New Players Join Battle Over Scanning ‘Orphan’ Books

The ugly fight between writers and universities over book scanning is getting bigger. The Authors’ Guild yesterday updated its court complaint to add writers’ groups from the UK, Canada and Sweden as well as new individual authors. But it has yet to explain how it will overcome a legal shield that protects the universities from being sued.

The book scanning fight broke out in September after the University of Michigan and other schools announced a plan to release digital copies of a handful of “orphan works” — books that are covered by copyright but whose authors can’t be found — to faculty and students. The Guild, fearing that safeguards to locate authors won’t work, sued to prevent the “catastrophic” possibility that writers will see their works turned loose on the Internet against their will.

The Guild’s list of plaintiffs now also includes JR Salamanca, an author whose obscure first work was mistakenly designated as an “orphan” to be released. The decision to add Salamanca and the foreign writers groups to the lawsuit appears to be not just a legal tactic but part of the Guild’s noisy public relations effort to portray the universities as aloof and reckless. The University of Michigan has shot back that the lawsuit is “misguided and unnecessary” and that the library is trying to share knowledge that would otherwise be forgotten on dusty shelves.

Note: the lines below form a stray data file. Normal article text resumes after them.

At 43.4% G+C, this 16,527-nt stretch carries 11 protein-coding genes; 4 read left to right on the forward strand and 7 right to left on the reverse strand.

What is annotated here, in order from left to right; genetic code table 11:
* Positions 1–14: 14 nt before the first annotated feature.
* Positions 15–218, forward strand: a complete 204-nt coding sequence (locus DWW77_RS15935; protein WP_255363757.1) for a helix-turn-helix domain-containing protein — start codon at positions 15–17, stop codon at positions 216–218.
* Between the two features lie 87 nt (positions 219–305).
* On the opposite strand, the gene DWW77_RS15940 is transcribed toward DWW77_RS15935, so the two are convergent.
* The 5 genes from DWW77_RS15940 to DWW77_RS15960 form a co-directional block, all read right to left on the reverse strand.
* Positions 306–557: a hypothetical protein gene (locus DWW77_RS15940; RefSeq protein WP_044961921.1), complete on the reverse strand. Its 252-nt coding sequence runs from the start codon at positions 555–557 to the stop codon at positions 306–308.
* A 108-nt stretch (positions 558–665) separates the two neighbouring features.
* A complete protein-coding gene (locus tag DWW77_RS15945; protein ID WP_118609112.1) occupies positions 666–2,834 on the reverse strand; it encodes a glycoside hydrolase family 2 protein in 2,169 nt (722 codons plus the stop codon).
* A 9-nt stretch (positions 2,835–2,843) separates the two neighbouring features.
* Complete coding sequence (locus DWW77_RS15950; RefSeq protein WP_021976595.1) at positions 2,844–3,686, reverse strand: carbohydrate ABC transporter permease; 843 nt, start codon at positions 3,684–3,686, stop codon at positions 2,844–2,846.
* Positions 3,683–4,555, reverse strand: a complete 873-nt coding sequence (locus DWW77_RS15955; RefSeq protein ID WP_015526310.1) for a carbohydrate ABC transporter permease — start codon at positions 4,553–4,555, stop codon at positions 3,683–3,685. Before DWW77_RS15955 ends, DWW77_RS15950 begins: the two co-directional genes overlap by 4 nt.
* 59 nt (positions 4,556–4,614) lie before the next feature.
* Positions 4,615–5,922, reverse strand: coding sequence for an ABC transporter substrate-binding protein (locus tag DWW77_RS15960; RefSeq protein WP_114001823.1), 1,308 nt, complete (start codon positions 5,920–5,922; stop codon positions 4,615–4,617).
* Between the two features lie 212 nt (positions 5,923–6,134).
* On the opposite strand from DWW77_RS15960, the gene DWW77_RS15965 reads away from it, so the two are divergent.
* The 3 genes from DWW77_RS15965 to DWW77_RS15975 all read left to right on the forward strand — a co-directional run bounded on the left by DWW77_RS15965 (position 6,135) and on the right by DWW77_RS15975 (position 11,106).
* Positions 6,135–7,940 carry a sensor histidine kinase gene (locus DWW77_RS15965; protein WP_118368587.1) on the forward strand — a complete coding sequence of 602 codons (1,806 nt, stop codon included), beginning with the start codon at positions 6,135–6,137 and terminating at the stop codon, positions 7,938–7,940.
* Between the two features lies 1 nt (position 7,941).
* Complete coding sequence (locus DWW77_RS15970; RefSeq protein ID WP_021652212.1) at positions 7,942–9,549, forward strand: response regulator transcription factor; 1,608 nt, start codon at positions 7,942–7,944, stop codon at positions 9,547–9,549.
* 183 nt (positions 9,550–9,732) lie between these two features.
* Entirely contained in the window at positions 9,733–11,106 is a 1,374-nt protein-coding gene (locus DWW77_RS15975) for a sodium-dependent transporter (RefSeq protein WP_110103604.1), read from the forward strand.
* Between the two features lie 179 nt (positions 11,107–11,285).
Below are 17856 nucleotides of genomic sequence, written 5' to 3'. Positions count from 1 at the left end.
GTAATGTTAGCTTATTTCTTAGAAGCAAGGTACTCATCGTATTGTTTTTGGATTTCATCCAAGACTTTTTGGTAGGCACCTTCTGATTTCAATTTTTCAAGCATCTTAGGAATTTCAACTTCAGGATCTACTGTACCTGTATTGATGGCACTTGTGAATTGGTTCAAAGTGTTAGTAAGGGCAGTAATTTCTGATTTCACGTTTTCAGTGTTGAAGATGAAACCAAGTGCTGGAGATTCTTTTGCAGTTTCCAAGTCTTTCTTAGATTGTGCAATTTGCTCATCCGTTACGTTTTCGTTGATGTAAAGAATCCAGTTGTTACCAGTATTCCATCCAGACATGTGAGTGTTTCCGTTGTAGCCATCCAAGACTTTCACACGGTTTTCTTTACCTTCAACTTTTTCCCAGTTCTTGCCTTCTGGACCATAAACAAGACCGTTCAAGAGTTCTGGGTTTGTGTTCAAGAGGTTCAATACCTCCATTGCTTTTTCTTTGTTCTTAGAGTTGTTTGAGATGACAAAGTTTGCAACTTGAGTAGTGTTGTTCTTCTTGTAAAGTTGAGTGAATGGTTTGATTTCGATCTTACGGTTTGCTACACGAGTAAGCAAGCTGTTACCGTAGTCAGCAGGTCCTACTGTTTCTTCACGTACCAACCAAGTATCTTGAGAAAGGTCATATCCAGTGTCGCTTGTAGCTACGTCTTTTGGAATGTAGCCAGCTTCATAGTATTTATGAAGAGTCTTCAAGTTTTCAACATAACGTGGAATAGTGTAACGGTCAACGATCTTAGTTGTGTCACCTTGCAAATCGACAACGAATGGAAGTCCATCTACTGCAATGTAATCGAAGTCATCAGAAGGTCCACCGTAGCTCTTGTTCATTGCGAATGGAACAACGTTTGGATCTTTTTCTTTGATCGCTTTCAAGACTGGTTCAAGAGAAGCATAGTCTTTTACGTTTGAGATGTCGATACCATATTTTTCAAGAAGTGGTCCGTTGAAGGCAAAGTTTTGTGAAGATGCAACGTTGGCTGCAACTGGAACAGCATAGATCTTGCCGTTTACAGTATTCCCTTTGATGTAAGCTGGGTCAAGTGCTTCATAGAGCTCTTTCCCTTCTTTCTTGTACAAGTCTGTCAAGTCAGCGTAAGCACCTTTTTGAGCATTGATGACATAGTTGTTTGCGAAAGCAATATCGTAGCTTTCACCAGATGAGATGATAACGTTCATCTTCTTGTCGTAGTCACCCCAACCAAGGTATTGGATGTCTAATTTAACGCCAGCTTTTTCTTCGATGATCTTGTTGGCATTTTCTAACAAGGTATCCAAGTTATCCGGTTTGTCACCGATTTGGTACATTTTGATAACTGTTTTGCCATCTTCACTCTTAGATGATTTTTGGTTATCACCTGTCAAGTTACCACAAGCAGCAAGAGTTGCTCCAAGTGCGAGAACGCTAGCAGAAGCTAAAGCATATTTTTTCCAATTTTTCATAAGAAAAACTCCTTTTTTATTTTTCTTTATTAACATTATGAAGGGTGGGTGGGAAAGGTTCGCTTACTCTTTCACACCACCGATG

But no matter who has the moral upper hand, Michigan appears to hold a legal edge that the Author’s Guild has yet to address in either its public statements or its court filings.

Michigan’s ace-in-the-hole is the 11th Amendment which holds that states can’t be sued in federal court. The rule, known as sovereign immunity, creates a legal shield for the university because it is a state institution.

The Guild’s lawyers are in a bind because they have to bring the copyright action in federal court where they have little hope of succeeding unless the state grants a waiver consenting to be sued. The authors’ prospects look even dimmer after a judge in California this week dismissed a copyright case against UCLA because of sovereign immunity.

More generally, a court is likely to be uncomfortable with the Authors Guild’s request to seize the Michigan computers containing the millions of books known as the HathiTrust:

Plaintiffs demand that … this Court order the impoundment of all unauthorized digital copies of works protected by copyright … to be held in escrow under commercial grade security with any computer system storing the digital copies powered down and disconnected from any network, pending an appropriate act of Congress.